Organic food has taken the world by storm. And while some countries are riding the wave with very little regulation, The Indian government is embracing the trend with open arms.
In late 2014, the country’s government launched a National Agriculture Development Program called “Rastriya Krishi Vikas Yojana” to encourage organic farming, among other things (1).
Just a few months later, Sikkim, a state in northeast India, became the first region in the country to grow 100% organic produce. All of the crops grown in the country, equivalent to about 800,000 tons of produce, were grown without the use of harmful pesticides, chemical fertilizers, and toxic GMOs.
All in all, Sikkim’s produce amounted to roughly 65 percent of India’s total organic produce yields.
Shortly after, the western Indian state of Rajasthan devoted itself to growing a few thousands of hectares of organic pulses (including lentils, seeds, beans, and other legumes). The local government saw this as a solution to the rampant malnutrition and pollution in the area by creating jobs, improving access to food, and reducing environmental damage caused by agriculture.
Organic Farming In India
Goa, another western Indian state, has announced that they will gradually transition to all organic farming. The State Department of Agriculture named the plan “Assistance for use of organic inputs by the farmer.”
Ulhas Pai Kakode, Director of Agriculture, commented, “This is the first step we have taken in the direction of organic farming in the state. Hopefully, more and more farmers should adopt the practice of organic farming after availing this scheme.”
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Through the plan, farmers receive government assistance to purchase organic fertilizers and bio-pesticides, but this generosity isn’t without its conditions (2).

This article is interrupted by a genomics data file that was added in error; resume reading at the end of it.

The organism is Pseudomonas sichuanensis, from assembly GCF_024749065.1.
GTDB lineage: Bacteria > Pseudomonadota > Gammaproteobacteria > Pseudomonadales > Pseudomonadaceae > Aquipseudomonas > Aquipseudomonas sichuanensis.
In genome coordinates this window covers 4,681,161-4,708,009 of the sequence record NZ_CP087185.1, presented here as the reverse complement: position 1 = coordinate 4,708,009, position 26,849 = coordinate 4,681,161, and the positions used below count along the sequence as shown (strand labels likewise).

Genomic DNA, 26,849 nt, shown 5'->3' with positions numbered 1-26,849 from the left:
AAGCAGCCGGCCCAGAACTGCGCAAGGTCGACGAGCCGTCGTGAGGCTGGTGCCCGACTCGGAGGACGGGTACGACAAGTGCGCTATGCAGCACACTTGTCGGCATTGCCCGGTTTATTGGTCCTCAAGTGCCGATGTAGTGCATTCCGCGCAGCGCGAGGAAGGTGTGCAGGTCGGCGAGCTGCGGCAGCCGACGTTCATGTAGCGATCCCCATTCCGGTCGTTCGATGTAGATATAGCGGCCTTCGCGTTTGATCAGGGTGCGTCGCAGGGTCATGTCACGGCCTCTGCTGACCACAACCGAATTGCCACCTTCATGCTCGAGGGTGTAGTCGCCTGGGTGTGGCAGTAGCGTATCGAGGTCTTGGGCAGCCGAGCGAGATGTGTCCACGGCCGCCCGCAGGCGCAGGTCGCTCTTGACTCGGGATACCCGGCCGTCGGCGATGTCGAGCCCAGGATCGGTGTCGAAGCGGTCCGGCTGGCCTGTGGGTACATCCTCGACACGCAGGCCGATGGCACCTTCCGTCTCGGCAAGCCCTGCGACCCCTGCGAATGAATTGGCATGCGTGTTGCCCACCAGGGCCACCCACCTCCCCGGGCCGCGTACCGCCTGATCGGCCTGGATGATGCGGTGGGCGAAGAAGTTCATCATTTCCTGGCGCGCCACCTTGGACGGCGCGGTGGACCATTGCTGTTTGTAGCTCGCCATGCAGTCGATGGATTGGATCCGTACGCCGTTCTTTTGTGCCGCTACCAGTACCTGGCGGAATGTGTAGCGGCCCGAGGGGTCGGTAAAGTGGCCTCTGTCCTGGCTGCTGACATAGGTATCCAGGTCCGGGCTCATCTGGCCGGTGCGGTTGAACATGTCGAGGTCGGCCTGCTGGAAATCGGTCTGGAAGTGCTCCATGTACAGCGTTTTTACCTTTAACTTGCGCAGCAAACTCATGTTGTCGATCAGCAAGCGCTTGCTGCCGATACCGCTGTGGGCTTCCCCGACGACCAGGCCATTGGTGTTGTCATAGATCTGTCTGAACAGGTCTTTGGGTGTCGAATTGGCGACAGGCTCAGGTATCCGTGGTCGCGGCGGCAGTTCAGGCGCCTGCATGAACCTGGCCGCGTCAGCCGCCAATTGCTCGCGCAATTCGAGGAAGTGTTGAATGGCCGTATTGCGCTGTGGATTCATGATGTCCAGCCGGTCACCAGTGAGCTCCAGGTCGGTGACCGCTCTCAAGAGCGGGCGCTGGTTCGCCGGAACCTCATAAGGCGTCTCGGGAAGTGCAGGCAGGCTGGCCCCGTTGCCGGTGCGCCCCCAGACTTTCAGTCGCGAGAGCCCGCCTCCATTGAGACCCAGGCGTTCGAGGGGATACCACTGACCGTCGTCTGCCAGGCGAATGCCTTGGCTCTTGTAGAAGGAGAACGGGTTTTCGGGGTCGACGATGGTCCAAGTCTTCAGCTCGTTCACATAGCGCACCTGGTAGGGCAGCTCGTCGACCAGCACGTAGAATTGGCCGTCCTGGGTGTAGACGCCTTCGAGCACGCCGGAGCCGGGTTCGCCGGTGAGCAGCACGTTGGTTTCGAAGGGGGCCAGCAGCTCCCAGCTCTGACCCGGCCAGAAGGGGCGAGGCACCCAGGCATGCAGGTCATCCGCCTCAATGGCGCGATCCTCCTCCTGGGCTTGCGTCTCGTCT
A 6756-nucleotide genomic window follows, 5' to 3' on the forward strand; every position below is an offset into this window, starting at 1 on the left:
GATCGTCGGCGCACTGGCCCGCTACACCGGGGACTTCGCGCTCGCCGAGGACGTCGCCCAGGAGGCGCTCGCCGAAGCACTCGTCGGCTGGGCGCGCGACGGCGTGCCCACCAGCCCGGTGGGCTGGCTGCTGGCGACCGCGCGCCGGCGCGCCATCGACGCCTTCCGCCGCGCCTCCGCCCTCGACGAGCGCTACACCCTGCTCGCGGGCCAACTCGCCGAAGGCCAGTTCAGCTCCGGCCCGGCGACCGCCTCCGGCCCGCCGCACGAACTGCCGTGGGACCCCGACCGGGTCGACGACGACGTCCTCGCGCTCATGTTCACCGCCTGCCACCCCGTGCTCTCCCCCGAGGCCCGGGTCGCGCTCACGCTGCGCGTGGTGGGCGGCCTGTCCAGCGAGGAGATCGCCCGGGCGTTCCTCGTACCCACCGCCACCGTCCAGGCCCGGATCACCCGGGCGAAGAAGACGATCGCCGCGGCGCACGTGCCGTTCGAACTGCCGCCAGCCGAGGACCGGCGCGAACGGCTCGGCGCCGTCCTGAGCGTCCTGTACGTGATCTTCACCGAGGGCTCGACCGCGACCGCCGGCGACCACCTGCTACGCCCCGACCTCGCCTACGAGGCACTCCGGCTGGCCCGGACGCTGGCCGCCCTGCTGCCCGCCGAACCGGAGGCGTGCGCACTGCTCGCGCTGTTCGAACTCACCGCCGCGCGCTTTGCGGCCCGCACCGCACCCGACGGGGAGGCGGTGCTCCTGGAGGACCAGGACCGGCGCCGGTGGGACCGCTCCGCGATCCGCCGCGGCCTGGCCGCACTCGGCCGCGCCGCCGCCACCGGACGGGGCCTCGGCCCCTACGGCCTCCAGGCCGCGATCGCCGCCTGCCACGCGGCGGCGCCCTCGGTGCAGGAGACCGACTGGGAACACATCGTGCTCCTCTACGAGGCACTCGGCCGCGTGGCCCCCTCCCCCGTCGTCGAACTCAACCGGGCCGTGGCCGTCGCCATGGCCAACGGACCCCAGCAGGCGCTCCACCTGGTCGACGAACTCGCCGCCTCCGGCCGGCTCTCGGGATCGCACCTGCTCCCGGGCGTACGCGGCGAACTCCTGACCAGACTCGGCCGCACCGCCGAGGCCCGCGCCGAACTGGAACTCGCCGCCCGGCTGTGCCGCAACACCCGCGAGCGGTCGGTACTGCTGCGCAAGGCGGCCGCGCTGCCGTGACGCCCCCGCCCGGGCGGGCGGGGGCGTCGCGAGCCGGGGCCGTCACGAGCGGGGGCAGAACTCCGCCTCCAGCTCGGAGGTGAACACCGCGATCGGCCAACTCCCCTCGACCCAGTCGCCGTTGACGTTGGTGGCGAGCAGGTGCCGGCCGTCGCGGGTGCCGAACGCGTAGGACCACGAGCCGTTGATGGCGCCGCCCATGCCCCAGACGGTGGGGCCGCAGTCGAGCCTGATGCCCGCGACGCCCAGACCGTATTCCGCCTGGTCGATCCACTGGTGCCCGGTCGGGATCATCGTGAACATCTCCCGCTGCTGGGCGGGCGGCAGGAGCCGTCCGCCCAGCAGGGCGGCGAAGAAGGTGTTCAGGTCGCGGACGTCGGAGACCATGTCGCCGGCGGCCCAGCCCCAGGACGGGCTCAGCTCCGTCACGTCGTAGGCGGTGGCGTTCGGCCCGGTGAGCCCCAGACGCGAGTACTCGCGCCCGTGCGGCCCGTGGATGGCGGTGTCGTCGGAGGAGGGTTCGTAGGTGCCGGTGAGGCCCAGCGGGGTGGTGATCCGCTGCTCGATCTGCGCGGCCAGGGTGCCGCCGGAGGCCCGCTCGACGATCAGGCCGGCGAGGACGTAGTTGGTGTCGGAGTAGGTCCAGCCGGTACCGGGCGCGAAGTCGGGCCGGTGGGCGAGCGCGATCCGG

These benefits will be limited 50% of total cost for a maximum of 10,000 Indian Rupees (147USD) per hectare for up to two hectares (5 acres), or INR 20,000 (294USD) per beneficiary.
Smaller farmer will also benefit as long as their land is at least 0.1 hectares (0. 0.247 acres) large. This will help support small-scale indigenous farming that has supported the region for millennia.
A Growing Trend
While India might be producing more organic food, they aren’t necessarily consuming it. In fact, the rise in organic farming is meant to meet Western demand.
A study by ASSOCHAM, which stands for The Associated Chambers of Commerce and Industry of India, suggests that the organic food market in India will reach $1.36 billion by the year 2020.
“The market is growing at 25-30 per cent at present. There is more potential to grow. The government is spending crores of rupees on organic farming. Despite this, not many people are aware of organic farming,” State for Agriculture Mohanbhai Kalyanb (3).
“India is capable of growing all kinds of organic foods. Farmers should be educated to boost organic cultivation… Organic farming not only protects land and water resources, but also improves farm income,” he added.
In the United States, the organic market counted for $43.3 billion last year alone.
India is a rising economic force with the 6th largest economy in the world. It’s been claimed that they will overtake Britain’s economy by 2020.
Until then, India will continue to invest in organic farming and green technology, not only monetarily, but also through education campaigns to stimulate their internal economy as well.